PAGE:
A senior Iraqi security official told NBC News that Iraqi forces began advancing toward the city — a key battleground in Anbar province in the western part of the country — about midnight Tuesday to take advantage of an impending sandstorm.
A U.S. defense official agreed that the Iraqi forces had made some rare gains, telling NBC News Wednesday that they had retaken several kilometers of Ramadi, including the University of Anbar, a frequent and bloody battleground.
The fall of Ramadi in May was considered a humiliating loss for the Iraqi military, prompting U.S. Defense Secretary Ashton Carter to accuse the Iraqis of lacking the will to fight.
Iraqi Prime Minister Haider al-Abadi said immediately after ISIS took Ramadi in May that it would be only a matter of days before the city was liberated. But criticism grew as the battle dragged on for months.
"Ramadi has been a difficult fight," acknowledged Col. Steve Warren, a Pentagon spokesman in Baghdad, describing what he called an "operational pause" forced by extreme weather, the arrival of Muslim holidays and ISIS' unorthodox tactics.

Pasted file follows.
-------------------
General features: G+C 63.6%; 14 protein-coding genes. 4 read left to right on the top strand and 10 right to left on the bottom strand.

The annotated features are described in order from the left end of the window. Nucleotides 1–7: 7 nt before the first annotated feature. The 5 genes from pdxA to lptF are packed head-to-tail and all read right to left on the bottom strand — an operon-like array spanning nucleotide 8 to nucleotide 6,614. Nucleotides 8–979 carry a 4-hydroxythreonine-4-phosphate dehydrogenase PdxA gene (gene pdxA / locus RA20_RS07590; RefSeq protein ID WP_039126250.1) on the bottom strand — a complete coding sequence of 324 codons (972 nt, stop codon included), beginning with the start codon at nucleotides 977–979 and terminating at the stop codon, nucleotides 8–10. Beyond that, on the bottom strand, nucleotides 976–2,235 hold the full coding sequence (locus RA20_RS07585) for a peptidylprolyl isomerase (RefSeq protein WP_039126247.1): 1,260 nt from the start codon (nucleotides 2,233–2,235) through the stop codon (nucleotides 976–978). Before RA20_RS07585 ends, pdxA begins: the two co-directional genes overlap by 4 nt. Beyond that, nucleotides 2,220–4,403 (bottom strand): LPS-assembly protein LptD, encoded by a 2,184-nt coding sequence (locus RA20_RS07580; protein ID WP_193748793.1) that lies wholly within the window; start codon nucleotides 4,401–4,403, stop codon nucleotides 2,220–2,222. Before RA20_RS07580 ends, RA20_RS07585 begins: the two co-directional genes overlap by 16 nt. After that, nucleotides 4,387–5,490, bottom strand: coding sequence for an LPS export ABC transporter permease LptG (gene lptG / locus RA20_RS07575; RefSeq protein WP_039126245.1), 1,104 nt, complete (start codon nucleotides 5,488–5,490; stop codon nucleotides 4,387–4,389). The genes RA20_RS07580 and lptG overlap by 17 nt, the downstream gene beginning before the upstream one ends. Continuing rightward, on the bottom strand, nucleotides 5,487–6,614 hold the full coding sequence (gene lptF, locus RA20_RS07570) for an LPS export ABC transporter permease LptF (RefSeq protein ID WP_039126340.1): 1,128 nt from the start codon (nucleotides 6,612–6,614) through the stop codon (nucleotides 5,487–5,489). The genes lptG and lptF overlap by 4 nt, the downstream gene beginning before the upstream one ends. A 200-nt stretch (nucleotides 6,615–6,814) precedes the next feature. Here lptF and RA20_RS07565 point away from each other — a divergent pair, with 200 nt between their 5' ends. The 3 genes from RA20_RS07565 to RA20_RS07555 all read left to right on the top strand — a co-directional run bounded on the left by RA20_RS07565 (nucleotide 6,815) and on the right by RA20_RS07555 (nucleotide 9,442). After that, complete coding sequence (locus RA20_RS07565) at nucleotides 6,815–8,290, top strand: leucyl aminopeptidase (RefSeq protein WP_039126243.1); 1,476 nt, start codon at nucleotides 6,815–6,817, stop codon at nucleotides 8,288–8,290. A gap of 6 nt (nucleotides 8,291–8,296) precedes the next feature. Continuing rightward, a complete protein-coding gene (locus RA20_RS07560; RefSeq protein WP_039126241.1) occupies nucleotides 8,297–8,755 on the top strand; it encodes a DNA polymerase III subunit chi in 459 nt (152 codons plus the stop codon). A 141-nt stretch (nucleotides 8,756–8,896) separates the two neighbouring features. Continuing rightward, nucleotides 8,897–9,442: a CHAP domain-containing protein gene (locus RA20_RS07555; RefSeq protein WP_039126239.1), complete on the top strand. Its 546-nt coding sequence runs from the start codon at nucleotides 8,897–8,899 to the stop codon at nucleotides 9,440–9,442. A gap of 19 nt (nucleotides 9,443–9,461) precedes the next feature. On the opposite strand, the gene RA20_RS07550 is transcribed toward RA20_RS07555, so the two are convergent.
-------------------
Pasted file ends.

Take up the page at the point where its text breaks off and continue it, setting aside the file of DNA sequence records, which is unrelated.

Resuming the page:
The United States and its allies trained Iraqi forces to fight a counterinsurgency, Warren said, but ISIS has "defended Ramadi almost in an early 20th-century style, with belts of defenses," a more conventional tactic than Iraq and the U.S.-led coalition had anticipated.
That meant preparations stalled while the coalition retooled how it trained Iraqi forces, he said.
With the summer and the holiday season ending, "we believe that this will all come together, and hopefully we'll see the Iraqis move forward," Warren said last week.